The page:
cancel
Showing results for 
Search instead for 
Did you mean: 

Drivers & Software

PiersJH
Adept I

Odd Chipset Install behaviour - 'device not started' in Device Manager (I2C, PCI, GPIO, etc.)

Hello,

I would appreciate if an AMD employee could offer their opinion on this odd situation.

Background

My system specification is in signature. It's a new system (a few months old) and I started with a clean installation of Windows 11. I then installed the latest Windows 11 AMD Chipset Drivers from Asus and ran the simple installer. The log at the end showed 'Success' for each driver and I thought nothing more of it.

The Problem

However, when looking through Device Manager, nothing stood out but I wanted to see more information about the PSP Device. I open its properties and it stated 'This device is working properly', but under the Events tab (still in the item's properties), the drivers that the AMD installer claimed were successfully installed were actually not. The Events tab show 'Device configured' and 'Device not started'. 

Behaviour Noticed

Before I used the fix mentioned below, software using the I2C Super I/O (such as HWiNFO) would report odd voltages that seemed out of specification. One making sure the driver is installed and that 'Device started' is the latest log entry under the device's properties, that same software would then report the expected voltages and clocks.

Affected Drivers

This happened to the drivers for the PSP device, I2C controller, GPIO (2+3), and one PCI - all AMD devices. This happened with each chipset revision (I believe it's been three since Windows 11 was released). Example screenshots below.

 

amd-forum-img1.pngamd-forum-img2.png

 

 

 

 

 

 

 

 

 

 

 

 

 

 

A (not idea) Solution

The only way to rectify the issue appears to be to uninstall the device (within Device Manager) and delete the drivers, if given the option, and then to search for new hardware. Some items will be automatically installed and will then work. Some items will need the driver. To install that, it's a normal manual driver install (i.e. for the unrecognised I2C device that's produced after the preceding steps, I would go to the device's properties -> update driver -> navigate to the path AMD's installer extracts files to (C:\AMD\Chipset_Software\Packages\IODriver) and select the directory named "I2C". This would then install the driver correctly and under the Events tab within the device's properties, the log would now show 'Device configured' followed by 'Device started'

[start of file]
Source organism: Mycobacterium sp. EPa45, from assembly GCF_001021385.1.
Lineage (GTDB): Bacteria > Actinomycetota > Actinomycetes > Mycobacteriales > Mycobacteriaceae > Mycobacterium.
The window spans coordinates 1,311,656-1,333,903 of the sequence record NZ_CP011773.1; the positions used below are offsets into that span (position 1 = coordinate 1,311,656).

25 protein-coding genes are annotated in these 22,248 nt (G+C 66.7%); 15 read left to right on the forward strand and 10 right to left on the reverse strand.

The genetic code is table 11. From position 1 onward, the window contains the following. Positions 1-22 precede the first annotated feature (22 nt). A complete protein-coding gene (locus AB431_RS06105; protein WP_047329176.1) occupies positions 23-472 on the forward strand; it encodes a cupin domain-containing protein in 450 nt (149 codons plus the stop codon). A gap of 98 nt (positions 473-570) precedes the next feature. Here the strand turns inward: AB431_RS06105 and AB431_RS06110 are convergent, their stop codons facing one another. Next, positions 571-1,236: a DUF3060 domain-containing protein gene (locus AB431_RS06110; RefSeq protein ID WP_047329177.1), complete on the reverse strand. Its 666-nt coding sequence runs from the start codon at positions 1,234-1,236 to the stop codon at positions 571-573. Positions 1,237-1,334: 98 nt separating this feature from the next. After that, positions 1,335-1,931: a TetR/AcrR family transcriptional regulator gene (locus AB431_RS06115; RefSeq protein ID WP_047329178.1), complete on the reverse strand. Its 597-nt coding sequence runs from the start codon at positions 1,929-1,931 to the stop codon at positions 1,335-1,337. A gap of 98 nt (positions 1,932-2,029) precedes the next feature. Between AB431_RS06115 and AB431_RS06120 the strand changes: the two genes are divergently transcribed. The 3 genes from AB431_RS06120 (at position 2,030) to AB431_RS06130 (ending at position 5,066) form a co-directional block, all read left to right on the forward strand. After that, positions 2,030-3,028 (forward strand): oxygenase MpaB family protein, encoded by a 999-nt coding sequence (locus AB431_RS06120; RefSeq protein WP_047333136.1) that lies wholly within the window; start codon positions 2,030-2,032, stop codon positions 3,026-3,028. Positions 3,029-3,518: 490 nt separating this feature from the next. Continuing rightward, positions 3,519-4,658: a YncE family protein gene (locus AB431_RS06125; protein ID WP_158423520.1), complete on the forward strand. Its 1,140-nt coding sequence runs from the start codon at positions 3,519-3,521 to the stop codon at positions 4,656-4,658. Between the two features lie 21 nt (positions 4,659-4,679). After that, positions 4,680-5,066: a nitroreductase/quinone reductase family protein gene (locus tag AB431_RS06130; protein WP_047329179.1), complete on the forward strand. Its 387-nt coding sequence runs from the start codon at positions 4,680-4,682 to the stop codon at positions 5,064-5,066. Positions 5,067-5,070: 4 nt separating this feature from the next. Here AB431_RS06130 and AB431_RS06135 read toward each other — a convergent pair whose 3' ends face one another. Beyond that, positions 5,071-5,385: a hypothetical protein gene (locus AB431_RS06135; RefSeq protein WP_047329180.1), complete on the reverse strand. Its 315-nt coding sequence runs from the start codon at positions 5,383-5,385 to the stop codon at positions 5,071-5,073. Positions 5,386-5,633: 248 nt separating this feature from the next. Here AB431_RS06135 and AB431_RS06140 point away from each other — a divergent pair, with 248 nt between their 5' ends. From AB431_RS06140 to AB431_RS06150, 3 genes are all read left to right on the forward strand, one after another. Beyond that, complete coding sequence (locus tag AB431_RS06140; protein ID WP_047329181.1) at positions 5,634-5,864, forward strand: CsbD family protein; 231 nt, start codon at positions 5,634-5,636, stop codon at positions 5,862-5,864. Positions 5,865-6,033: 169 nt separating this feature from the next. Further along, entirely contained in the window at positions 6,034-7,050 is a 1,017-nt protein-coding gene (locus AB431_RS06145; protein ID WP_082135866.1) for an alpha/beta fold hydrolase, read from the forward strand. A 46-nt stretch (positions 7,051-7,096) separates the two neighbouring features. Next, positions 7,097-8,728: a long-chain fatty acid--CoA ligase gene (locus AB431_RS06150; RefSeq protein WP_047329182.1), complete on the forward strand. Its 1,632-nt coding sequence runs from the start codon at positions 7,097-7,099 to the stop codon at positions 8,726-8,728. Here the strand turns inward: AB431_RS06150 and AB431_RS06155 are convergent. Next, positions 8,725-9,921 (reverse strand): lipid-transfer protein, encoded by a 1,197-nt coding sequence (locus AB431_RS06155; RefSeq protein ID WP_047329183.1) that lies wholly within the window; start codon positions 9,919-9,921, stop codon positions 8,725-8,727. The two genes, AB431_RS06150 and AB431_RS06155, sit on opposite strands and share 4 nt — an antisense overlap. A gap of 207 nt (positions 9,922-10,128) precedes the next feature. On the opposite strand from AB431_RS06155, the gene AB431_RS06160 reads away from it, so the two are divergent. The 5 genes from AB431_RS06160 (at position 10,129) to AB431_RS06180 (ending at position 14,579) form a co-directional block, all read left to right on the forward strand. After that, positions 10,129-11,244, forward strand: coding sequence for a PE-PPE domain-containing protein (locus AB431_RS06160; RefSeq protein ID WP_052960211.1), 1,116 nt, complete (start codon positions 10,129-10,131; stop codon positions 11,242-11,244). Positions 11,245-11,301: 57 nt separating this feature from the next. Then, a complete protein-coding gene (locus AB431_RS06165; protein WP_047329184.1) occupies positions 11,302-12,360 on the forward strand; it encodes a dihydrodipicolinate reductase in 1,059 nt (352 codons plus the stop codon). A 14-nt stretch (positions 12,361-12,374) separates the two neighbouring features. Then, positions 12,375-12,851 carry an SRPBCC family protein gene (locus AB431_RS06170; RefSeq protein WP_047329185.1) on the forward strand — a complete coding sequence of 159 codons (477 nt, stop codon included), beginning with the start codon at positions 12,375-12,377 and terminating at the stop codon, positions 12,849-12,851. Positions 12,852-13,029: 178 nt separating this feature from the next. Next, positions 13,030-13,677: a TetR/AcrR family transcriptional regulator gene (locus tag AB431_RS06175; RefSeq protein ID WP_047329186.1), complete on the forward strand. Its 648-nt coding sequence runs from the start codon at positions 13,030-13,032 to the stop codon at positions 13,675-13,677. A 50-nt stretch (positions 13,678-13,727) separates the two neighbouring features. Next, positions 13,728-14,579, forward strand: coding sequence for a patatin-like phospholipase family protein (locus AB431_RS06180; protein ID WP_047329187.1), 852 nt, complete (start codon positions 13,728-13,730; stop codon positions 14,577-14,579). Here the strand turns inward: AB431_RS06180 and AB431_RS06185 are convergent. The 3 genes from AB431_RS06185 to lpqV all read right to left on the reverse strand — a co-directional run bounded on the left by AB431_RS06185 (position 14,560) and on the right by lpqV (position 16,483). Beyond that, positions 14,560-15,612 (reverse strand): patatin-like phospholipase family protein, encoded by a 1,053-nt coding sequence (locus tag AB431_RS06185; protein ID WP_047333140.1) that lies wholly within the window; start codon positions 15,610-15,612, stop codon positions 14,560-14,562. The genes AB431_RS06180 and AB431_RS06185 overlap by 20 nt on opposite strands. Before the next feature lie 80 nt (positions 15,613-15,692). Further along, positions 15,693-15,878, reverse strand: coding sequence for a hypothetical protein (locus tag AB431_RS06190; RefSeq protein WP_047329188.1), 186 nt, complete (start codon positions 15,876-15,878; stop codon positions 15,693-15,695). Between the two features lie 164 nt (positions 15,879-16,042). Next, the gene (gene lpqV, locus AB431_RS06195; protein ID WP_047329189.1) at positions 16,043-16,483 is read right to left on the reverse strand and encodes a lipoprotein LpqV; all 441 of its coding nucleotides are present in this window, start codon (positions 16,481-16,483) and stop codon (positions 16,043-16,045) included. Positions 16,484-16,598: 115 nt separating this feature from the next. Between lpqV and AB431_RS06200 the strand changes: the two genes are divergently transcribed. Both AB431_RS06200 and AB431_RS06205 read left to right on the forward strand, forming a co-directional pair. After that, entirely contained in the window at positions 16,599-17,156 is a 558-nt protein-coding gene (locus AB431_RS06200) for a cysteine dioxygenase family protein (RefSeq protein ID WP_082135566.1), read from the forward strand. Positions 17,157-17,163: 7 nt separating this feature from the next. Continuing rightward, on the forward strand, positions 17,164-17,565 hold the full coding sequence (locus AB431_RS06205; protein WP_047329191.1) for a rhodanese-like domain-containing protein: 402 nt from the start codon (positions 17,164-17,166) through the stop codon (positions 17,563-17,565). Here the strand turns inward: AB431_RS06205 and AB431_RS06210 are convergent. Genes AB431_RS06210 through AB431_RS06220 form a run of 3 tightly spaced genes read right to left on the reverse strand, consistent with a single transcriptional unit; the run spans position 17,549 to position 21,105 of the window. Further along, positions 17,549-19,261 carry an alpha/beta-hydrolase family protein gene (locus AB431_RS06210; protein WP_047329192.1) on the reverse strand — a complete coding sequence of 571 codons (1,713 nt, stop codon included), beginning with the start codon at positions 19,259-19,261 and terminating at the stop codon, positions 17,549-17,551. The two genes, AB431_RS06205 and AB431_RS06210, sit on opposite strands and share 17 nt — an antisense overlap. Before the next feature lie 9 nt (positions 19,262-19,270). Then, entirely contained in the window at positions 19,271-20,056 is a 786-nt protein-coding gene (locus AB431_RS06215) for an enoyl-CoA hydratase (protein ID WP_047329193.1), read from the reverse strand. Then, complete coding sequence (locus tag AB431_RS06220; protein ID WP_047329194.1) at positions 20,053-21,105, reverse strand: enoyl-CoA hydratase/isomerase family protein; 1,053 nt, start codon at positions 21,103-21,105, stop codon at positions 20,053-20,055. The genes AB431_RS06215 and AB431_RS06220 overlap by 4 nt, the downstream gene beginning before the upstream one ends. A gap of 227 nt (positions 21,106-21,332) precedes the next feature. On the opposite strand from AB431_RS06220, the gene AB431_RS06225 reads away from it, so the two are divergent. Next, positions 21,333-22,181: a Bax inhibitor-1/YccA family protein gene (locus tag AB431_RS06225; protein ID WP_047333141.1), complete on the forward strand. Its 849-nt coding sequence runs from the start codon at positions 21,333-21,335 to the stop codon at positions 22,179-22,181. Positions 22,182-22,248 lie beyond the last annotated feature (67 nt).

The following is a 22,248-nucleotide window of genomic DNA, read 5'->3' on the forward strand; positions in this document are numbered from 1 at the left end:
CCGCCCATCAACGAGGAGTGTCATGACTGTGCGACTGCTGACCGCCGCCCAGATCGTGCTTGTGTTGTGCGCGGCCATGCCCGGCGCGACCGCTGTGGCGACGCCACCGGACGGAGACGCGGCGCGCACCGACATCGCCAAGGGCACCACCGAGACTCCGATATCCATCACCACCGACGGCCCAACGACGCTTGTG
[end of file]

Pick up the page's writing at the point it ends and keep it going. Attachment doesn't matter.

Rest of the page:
Updating a Driver

To update a driver, the AMD Chipset Driver installer doesn't appear to work so it's once more a manual process, but slightly different. Using the I2C Controller driver as an example, the installed version was from 2019. I wanted to update that to the latest version. Simply selected 'Update Driver' and navigating to the path doesn't work - doing that results in Events showing 'Device configured' followed by 'Device not started'. Instead, I must manually uninstall the device, delete the driver if given the option, and then Windows will generally install the correct driver.

Conclusion

Despite many AMD drivers showing 'Device not started', the PC generally worked but with instability (I run the PC at stock with only XMP enabled and tested for 48 hours in Memtest and TestMem5) and oddities showing in Event Viewer (uncommon events that shouldn't be showing with a three-month-old PC). Since manually fixing the issue, the PC feels much more responsive, voltages seem much more in line with what I've seen reported, etc. For example, having the I2C driver installed and marked as 'Device started' appears to have stopped VCCDR_CPU (SVI2 TFN) boosting to 1.55000V. Now it's offering the same performance, but will go no higher than 1.50000V.

 

 

R9 5900X • Corsair H150i Pro XT (360mm) • Asus ROG B550-E • 32GB Corsair Vengeance 3600 CL18 • EVGA RTX 3080 Hybrid (240mm) • Corsair RM850X • WD Blue 1TB M.2 NVMe SSD • 2 * WD Blue 1TB SATA SSD • 2 * Toshiba N300 8TB
0 Likes